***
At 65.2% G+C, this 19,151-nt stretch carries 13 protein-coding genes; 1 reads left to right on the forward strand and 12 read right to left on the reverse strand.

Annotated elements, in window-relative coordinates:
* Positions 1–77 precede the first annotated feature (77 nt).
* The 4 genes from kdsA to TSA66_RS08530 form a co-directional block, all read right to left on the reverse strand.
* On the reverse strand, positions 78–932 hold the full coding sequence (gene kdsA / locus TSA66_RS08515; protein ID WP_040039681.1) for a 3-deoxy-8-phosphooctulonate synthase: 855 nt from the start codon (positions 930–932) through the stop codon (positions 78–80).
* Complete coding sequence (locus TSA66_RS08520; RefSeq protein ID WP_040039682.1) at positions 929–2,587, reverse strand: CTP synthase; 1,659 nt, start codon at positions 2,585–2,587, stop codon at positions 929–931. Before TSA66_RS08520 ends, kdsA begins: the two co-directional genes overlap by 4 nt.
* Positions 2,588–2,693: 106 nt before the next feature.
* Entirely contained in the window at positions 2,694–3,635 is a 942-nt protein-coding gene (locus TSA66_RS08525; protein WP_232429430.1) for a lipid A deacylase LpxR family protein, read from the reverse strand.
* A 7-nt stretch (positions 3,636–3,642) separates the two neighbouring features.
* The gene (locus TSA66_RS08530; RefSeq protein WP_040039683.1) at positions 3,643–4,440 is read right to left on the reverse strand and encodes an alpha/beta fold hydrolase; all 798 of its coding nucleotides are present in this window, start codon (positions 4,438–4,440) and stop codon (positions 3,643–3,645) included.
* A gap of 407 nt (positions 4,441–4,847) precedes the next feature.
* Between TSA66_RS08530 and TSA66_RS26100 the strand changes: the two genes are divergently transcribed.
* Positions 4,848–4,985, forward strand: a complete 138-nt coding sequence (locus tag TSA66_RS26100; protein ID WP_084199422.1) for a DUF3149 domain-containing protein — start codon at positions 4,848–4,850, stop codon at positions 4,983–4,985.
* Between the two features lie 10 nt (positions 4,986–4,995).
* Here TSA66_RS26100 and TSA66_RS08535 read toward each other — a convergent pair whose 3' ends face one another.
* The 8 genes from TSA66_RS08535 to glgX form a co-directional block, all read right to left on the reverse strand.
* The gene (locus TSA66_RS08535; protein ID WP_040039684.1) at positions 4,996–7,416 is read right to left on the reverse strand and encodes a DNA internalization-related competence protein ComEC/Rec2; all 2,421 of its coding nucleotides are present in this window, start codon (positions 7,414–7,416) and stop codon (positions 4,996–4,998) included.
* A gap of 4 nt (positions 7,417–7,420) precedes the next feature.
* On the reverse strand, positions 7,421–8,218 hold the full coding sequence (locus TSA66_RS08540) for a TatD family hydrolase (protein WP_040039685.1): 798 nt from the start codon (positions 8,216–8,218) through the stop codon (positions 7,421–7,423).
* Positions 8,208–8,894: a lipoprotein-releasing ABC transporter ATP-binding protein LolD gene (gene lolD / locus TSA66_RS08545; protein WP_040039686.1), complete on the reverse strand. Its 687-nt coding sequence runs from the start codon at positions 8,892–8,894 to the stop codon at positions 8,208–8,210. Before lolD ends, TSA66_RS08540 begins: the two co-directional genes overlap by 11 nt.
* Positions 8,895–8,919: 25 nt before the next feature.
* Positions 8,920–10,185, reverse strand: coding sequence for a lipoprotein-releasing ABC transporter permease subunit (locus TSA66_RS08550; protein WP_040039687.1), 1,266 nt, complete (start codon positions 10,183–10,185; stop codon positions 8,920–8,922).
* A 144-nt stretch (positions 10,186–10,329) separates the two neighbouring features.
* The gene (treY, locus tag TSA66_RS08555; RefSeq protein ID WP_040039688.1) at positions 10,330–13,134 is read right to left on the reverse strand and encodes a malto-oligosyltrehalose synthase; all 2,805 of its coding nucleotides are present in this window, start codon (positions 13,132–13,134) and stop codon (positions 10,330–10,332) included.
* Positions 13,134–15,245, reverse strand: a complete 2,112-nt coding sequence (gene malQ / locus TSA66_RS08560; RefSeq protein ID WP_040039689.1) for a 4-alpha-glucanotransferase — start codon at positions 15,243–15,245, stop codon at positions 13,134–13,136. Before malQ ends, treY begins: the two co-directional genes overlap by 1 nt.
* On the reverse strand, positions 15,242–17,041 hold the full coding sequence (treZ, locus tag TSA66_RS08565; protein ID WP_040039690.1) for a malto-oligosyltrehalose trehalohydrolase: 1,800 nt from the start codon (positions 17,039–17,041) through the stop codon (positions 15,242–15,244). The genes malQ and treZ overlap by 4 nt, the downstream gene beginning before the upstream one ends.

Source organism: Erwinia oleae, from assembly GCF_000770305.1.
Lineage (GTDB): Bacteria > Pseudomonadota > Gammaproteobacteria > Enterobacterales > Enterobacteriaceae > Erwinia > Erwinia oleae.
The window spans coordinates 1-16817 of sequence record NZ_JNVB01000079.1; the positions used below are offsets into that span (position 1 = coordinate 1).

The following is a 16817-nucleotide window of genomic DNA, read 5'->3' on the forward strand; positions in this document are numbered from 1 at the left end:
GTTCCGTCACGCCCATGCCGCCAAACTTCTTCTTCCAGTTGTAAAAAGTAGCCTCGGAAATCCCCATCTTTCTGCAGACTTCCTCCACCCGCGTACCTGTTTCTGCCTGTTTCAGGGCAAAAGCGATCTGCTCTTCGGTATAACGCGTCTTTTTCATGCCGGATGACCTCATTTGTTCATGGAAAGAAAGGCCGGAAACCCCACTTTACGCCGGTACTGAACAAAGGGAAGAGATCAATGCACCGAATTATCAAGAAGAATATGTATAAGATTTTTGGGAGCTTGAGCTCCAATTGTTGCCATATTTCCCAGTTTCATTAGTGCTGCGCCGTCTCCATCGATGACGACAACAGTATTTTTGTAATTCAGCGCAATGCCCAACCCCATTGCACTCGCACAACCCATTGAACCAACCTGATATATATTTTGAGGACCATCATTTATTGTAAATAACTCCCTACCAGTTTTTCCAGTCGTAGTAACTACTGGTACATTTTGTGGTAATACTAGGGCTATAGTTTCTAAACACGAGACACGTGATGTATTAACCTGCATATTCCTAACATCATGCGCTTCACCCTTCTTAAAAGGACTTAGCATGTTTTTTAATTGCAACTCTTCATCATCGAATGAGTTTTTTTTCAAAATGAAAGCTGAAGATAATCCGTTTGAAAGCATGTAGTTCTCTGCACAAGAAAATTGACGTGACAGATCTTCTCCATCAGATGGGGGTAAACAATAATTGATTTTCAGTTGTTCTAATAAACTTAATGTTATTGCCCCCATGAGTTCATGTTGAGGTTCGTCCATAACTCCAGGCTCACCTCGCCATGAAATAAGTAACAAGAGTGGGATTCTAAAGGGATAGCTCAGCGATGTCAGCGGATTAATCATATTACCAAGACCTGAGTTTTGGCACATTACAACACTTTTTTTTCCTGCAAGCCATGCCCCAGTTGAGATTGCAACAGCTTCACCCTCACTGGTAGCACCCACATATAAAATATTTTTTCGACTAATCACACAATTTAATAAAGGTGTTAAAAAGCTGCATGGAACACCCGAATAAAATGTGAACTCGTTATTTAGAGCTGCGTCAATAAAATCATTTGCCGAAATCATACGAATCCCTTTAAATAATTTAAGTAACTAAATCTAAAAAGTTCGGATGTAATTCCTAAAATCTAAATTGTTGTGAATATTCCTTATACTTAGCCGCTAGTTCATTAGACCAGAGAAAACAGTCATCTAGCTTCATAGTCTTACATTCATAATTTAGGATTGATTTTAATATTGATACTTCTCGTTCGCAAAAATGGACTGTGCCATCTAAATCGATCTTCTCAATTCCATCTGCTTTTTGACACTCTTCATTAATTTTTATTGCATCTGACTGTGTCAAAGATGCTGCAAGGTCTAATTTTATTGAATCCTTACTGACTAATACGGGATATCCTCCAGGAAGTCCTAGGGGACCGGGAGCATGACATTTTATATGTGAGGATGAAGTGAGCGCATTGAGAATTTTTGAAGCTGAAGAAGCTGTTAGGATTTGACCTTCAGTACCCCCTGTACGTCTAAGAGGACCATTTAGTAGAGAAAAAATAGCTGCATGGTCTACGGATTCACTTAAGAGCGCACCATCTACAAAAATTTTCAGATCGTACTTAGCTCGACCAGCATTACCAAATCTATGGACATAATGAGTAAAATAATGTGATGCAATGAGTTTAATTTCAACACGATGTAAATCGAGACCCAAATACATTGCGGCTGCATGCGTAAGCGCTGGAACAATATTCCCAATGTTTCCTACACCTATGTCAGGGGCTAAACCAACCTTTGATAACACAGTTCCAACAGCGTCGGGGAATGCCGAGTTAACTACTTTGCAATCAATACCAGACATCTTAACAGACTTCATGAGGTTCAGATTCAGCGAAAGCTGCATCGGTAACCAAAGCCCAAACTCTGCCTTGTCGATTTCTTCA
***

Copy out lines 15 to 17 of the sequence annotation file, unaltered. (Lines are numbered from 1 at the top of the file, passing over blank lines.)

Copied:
* Here TSA66_RS26100 and TSA66_RS08535 read toward each other — a convergent pair whose 3' ends face one another.
* The 8 genes from TSA66_RS08535 to glgX form a co-directional block, all read right to left on the reverse strand.
* The gene (locus TSA66_RS08535; protein ID WP_040039684.1) at positions 4,996–7,416 is read right to left on the reverse strand and encodes a DNA internalization-related competence protein ComEC/Rec2; all 2,421 of its coding nucleotides are present in this window, start codon (positions 7,414–7,416) and stop codon (positions 4,996–4,998) included.